Saturday 20 January 2018

400 Isil bombers 'trained to carry out attacks across EU'

A woman weeps as a crowd gathers in front of a makeshift memorial to pay tribute to the victims of the Brussels attacks on the Place de la Bourse in central Brussels. Photo: AFP/Getty Images
A woman weeps as a crowd gathers in front of a makeshift memorial to pay tribute to the victims of the Brussels attacks on the Place de la Bourse in central Brussels. Photo: AFP/Getty Images

Alan Martin

Isil has trained at least 400 fighters to target Europe in deadly waves of Brussels-style attacks, deploying terror cells with orders to choose the time, place and method for maximum carnage, according to jihadi experts.

The network of agile and semi-autonomous cells shows the reach of the extremist group in Europe even as it loses ground in Syria and Iraq.

Jihadi experts, including European and Iraqi intelligence officials and a French lawmaker who follows the terror networks, described camps in Syria, Iraq and possibly the former Soviet bloc where attackers are trained to attack the West.

Before being killed in a police raid, the ringleader of the Paris attacks claimed to have entered Europe in a multinational group of 90 fighters, who scattered "more or less everywhere".

But the biggest break yet in the Paris attacks investigation - the arrest on Friday of fugitive Salah Abdeslam - did not thwart the multipronged attack just four days later on the Belgian capital's airport and metro that left 31 people dead and an estimated 270 wounded.

Three suicide bombers also died.

Just as in Paris, Belgian authorities are still searching for at least one fugitive in Tuesday's attacks - this time for a man seen on security footage in the airport with the two suicide attackers. The fear is that the man, whose identity Belgian officials say is not known, will find Abdeslam's path instructive.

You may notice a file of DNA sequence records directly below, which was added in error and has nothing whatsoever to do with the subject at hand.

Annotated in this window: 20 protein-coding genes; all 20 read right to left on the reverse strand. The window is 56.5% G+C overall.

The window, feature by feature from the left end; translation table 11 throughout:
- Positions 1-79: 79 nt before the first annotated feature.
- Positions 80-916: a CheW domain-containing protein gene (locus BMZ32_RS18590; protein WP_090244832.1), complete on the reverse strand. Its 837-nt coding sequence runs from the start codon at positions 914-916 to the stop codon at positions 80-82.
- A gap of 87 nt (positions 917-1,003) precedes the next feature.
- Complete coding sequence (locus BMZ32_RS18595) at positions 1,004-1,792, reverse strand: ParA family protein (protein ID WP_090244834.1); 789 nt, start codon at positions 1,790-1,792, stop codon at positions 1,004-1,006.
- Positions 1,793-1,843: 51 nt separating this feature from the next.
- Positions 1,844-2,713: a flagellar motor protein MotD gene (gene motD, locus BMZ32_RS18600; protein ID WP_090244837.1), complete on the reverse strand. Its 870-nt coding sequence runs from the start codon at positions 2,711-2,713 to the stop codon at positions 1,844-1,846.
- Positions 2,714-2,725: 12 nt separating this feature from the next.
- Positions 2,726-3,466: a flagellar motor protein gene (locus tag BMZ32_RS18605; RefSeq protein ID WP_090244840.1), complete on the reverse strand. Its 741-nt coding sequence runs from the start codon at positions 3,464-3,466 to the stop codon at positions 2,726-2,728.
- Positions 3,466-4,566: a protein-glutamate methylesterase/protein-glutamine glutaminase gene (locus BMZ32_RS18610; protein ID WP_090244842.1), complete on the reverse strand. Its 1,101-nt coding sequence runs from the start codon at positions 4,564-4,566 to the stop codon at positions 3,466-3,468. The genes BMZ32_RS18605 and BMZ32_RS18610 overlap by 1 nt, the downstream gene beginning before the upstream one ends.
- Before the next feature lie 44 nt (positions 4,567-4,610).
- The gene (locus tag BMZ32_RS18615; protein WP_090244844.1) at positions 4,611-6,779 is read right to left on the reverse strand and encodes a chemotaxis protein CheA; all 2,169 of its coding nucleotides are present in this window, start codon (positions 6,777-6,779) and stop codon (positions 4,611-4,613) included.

After fleeing Paris immediately after the November attacks, Abdeslam forged a new network back in his childhood neighbourhood of Molenbeek, long known as a haven for jihadis, and renewed plotting, according to Belgian Foreign Minister Didier Reynders.

"Not only did he drop out of sight, but he did so to organise another attack, with accomplices everywhere. With suicide belts. Two attacks organised just like in Paris. And his arrest, since they knew he was going to talk, it was a response: 'So what if he was arrested? We'll show you that it doesn't change a thing'," said French Senator Nathalie Goulet, co-head of a commission tracking jihadi networks.

Estimates range from 400 to 600 Isil fighters trained specifically for external attacks, according to the officials, including Ms Goulet. Some 5,000 Europeans have gone to Syria.

"The reality is that if we knew exactly how many there were, it wouldn't be happening," she said.

Two of the suicide bombers in Tuesday's attacks, brothers Ibrahim and Khalid Bakraoui, had no known extremist links until an apartment one of them rented was traced to Abdeslam last week, according to Belgian state broadcaster RTBF.

Similarly, an Algerian killed inside that apartment on March 15 had nothing but a petty theft record in Sweden - but he'd signed up as an Isil suicide bomber for the group in 2014 and returned to Europe as part of the November 13 plot to attack Paris.

In claiming responsibility, Isil described a "secret cell of soldiers" dispatched to Brussels for the purpose.

The shadowy cells were confirmed by Europol - the EU police agency which said in a late January report that intelligence officials believed the group had "developed an external action command trained for special forces-style attacks."

French speakers with links to North Africa, France and Belgium appear to be leading the units and are responsible for developing attack strategies in Europe, said a European security source.

Irish Independent

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